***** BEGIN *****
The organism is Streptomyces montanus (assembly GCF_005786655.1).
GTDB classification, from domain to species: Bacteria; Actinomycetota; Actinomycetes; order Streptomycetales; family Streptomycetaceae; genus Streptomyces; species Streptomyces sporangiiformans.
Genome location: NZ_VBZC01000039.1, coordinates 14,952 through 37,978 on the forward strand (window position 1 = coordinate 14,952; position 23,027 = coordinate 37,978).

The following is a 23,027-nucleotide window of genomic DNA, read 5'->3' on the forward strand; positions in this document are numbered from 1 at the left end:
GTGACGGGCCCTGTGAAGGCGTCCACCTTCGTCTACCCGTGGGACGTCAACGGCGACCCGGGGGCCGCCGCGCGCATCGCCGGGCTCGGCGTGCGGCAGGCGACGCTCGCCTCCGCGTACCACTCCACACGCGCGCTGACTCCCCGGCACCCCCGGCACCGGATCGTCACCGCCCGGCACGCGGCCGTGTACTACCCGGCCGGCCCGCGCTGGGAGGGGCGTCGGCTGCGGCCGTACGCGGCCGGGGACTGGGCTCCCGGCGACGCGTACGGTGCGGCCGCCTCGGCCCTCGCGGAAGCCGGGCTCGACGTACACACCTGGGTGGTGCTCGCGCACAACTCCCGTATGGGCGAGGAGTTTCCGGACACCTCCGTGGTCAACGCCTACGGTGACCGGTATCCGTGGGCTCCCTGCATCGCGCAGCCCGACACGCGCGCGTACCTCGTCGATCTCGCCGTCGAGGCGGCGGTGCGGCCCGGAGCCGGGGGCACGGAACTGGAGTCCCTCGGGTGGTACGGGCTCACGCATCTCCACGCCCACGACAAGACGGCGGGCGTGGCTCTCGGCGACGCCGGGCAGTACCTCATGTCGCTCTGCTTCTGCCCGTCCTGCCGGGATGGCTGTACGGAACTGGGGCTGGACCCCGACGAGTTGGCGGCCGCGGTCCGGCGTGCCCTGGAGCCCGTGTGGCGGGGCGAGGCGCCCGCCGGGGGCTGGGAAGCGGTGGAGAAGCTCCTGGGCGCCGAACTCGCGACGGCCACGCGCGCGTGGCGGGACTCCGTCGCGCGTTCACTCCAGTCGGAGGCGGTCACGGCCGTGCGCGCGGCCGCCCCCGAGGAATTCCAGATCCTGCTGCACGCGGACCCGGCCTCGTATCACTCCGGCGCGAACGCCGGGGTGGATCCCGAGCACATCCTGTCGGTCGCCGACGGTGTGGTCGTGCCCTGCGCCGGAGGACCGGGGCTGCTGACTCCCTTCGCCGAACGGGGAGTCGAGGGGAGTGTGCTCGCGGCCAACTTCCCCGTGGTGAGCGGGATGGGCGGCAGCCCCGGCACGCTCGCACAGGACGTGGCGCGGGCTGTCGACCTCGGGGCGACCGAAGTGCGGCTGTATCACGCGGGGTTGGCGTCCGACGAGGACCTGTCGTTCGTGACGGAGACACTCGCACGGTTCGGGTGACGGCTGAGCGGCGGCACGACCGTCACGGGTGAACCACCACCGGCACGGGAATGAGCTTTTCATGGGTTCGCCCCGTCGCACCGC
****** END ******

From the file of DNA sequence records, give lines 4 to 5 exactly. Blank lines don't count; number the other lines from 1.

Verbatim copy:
The following is a 23,027-nucleotide window of genomic DNA, read 5'->3' on the forward strand; positions in this document are numbered from 1 at the left end:
GTGACGGGCCCTGTGAAGGCGTCCACCTTCGTCTACCCGTGGGACGTCAACGGCGACCCGGGGGCCGCCGCGCGCATCGCCGGGCTCGGCGTGCGGCAGGCGACGCTCGCCTCCGCGTACCACTCCACACGCGCGCTGACTCCCCGGCACCCCCGGCACCGGATCGTCACCGCCCGGCACGCGGCCGTGTACTACCCGGCCGGCCCGCGCTGGGAGGGGCGTCGGCTGCGGCCGTACGCGGCCGGGGACTGGGCTCCCGGCGACGCGTACGGTGCGGCCGCCTCGGCCCTCGCGGAAGCCGGGCTCGACGTACACACCTGGGTGGTGCTCGCGCACAACTCCCGTATGGGCGAGGAGTTTCCGGACACCTCCGTGGTCAACGCCTACGGTGACCGGTATCCGTGGGCTCCCTGCATCGCGCAGCCCGACACGCGCGCGTACCTCGTCGATCTCGCCGTCGAGGCGGCGGTGCGGCCCGGAGCCGGGGGCACGGAACTGGAGTCCCTCGGGTGGTACGGGCTCACGCATCTCCACGCCCACGACAAGACGGCGGGCGTGGCTCTCGGCGACGCCGGGCAGTACCTCATGTCGCTCTGCTTCTGCCCGTCCTGCCGGGATGGCTGTACGGAACTGGGGCTGGACCCCGACGAGTTGGCGGCCGCGGTCCGGCGTGCCCTGGAGCCCGTGTGGCGGGGCGAGGCGCCCGCCGGGGGCTGGGAAGCGGTGGAGAAGCTCCTGGGCGCCGAACTCGCGACGGCCACGCGCGCGTGGCGGGACTCCGTCGCGCGTTCACTCCAGTCGGAGGCGGTCACGGCCGTGCGCGCGGCCGCCCCCGAGGAATTCCAGATCCTGCTGCACGCGGACCCGGCCTCGTATCACTCCGGCGCGAACGCCGGGGTGGATCCCGAGCACATCCTGTCGGTCGCCGACGGTGTGGTCGTGCCCTGCGCCGGAGGACCGGGGCTGCTGACTCCCTTCGCCGAACGGGGAGTCGAGGGGAGTGTGCTCGCGGCCAACTTCCCCGTGGTGAGCGGGATGGGCGGCAGCCCCGGCACGCTCGCACAGGACGTGGCGCGGGCTGTCGACCTCGGGGCGACCGAAGTGCGGCTGTATCACGCGGGGTTGGCGTCCGACGAGGACCTGTCGTTCGTGACGGAGACACTCGCACGGTTCGGGTGACGGCTGAGCGGCGGCACGACCGTCACGGGTGAACCACCACCGGCACGGGAATGAGCTTTTCATGGGTTCGCCCCGTCGCACCGC